A few weeks ago, I offered to write a post about dating. At the time, I had just written the post about ectodermal dysplasias in the workplace and I was thinking that dating would be another good topic to explore. The truth is, it’s actually kind of hard to determine how much ectodermal dysplasias is to blame for things being difficult, or whether you’d have a hard time with these things even if you didn’t have a genetic disorder. A lot of people have challenges with dating and relationships, whether they have birth defects or not. I don’t claim to be an expert in dating or in relationships, so I will just tell a bit of my story and share some of the things I’ve observed along the way.
A lot of girls and women struggle with their self image. From a young age we’re taught (by media and by our peers) that our worth is derived from our looks, and that being pretty and delicate and feminine is ideal. We learn to criticize ourselves harshly. My stomach is flabby. My thighs are so gross. I hate my hair. We overhear other women complaining about their bodies and we compare ourselves to them, always thinking of what is imperfect and what needs to be fixed.
Growing up, my two closest friends were very pretty. They easily attracted the attention of boys and they thrived on it. I often felt like the ugly duckling around them, especially when they would critique their own appearances. One time that really stands out is when a friend was admiring herself in the mirror and said that she thought her eyes were her best feature. I asked her what she thought was my best feature. She thoughtfully studied me for a minute before saying, “You have nice ears!”
I can laugh about that exchange now, but for a long time I thought that maybe my ears really were the most attractive part of my head. Over time, and with effort, my self image improved immensely. Getting dental implants was a big help. Figuring out how to manage my unruly hair was another. But it wasn’t all superficial things. I stopped reading beauty and gossip magazines. I started paying attention to the fact that beauty is not merely what is on the surface. I saw how beauty can radiate out from within a person, and even the most physically beautiful people can appear ugly if what they project from inside is unpleasant.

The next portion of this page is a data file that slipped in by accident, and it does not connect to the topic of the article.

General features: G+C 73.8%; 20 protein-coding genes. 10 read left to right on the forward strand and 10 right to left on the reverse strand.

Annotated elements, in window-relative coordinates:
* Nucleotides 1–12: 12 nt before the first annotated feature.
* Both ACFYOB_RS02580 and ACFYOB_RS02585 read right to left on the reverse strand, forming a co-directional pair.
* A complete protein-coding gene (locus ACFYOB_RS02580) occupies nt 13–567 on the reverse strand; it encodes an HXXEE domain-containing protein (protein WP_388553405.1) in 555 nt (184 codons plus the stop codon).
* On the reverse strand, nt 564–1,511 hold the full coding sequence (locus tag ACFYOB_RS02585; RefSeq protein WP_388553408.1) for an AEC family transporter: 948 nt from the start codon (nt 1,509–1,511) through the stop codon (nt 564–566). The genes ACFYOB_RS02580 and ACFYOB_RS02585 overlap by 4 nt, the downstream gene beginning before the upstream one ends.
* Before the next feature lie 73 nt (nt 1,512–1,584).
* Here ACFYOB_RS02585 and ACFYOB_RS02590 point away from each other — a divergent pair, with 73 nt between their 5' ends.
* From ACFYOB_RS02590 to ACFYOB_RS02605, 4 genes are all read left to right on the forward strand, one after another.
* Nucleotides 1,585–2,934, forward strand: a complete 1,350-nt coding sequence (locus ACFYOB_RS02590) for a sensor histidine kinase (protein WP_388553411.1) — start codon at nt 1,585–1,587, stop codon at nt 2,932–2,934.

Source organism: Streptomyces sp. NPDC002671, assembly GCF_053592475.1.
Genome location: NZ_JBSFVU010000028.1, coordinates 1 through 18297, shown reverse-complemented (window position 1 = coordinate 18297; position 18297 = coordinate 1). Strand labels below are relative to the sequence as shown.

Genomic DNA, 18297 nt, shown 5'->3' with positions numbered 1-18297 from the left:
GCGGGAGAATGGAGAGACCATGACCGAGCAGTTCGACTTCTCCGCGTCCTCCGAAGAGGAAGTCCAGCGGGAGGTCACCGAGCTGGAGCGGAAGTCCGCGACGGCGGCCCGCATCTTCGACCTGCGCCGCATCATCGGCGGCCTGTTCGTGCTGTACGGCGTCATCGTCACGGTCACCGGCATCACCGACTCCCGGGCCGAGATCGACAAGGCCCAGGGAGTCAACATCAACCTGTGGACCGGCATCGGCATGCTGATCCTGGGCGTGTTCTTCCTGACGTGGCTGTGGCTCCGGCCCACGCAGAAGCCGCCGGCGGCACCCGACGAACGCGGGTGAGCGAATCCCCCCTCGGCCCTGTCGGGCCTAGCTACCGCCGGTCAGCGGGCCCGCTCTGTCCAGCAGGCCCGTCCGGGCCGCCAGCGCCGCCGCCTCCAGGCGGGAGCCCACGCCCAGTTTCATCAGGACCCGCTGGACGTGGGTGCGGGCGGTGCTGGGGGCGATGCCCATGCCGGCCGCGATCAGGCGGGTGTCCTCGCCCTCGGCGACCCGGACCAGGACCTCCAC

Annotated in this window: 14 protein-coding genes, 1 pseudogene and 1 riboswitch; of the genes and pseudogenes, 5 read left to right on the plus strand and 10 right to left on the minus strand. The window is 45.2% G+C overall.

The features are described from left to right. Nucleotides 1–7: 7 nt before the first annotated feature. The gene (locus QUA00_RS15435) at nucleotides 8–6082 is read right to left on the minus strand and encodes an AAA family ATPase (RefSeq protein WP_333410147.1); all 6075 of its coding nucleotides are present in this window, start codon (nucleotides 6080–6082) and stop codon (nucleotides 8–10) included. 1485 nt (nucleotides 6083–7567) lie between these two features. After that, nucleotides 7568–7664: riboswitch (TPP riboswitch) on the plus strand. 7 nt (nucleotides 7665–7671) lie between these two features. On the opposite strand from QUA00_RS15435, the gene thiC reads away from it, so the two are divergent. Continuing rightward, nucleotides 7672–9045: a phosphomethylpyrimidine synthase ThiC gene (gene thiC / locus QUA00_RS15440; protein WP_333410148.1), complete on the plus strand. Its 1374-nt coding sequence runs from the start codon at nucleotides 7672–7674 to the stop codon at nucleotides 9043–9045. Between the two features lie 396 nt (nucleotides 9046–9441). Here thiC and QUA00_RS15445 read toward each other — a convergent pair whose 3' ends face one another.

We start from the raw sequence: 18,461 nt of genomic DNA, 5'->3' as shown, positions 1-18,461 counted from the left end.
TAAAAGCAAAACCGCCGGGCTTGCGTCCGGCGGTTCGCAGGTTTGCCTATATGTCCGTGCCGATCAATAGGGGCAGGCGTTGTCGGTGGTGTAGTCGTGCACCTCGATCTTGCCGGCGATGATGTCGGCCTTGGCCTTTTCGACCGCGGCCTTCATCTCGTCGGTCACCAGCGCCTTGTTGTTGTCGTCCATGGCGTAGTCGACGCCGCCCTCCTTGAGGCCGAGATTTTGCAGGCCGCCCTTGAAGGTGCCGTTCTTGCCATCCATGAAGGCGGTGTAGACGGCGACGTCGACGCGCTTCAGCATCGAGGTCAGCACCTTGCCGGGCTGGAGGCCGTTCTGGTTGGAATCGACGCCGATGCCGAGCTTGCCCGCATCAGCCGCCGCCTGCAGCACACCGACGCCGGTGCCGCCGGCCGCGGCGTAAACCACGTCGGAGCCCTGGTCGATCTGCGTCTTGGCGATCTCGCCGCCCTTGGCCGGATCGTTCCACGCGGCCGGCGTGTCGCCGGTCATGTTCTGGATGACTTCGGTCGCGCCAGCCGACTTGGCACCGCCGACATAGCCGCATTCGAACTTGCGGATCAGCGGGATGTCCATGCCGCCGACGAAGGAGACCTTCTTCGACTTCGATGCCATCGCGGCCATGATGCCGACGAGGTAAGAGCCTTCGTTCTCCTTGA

The Teenage Years
Most of my teenage years were spent dreaming about having a boyfriend. Perhaps a victim of the Disney portrayal of romance, I expected that a boy would just see me, be smitten and would ask me to be his girlfriend. That’s how it worked in the movies, right? I had plenty of crushes at school, but I was too shy and nervous to interact with any of them. In middle and high school, I was really self conscious about myself. It wasn’t even just my EEC-related differences that I worried about. I worried about how my butt looked in my jeans. I worried about being flat-chested. I worried about my hair being the right style, and wearing the right kind of clothes, and having the right backpack. I guess a lot of high school kids worry about those things too. It all seems so silly in hindsight.
While I did have guy friends throughout high school, it wasn’t until I got to college that I finally had a boyfriend. By then I’d almost given up hope of ever finding a guy (dramatic, right?). Josh was a guy in my church youth circle that I’d known for years. We had a lot of friends in common and I’d always thought he was attractive (my friends and I called him ‘Travolta’ behind his back for his resemblance to a young John Travolta). He called me one night after we’d spent a lot of time together at a youth weekend and asked if I wanted to be his girlfriend. My heart was in my throat. It was the first time a guy had admitted to liking me, and the first time a guy had genuinely wanted to date me. Of course I said yes, and just about died of the thrill of it.
Because I’d known Josh as a friend before we started dating, he was already familiar with my hands and feet, and he knew that I was going through a lot of dental work. He was a pre-med student so he was really interested in everything about me. He even went with me to a couple of my dentist appointments. My EEC was not a deterrent to him at all. He loved my long blonde hair and he said that he was so used to holding my little hands that it would be weird for him to hold hands with someone who had all her fingers. The first time we kissed, I was so nervous that he would be able to tell that my teeth weren’t real. I buried my head in his chest to keep him from getting near my mouth. But it turned out that liked the way I kissed and he didn’t care that I didn’t have real teeth. He helped me overcome a lot of my insecurities about my appearance. He told me that I was gorgeous inside and out. He really opened up my eyes to my unique beauty and helped me accept myself as I was.
Eventually, Josh and I broke up, but our relationship did a lot to boost my confidence. I was actually excited to go out and date other guys because I was so much more confident than before.
Of course there are certain things about EEC that can’t be hidden. My cleft lip scars and my ectrodactyly are pretty obvious. It wasn’t something I ever felt like I should announce or try to explain to someone that I just met. Having a physical difference is sometimes a blessing because it weeds out the superficial people right away.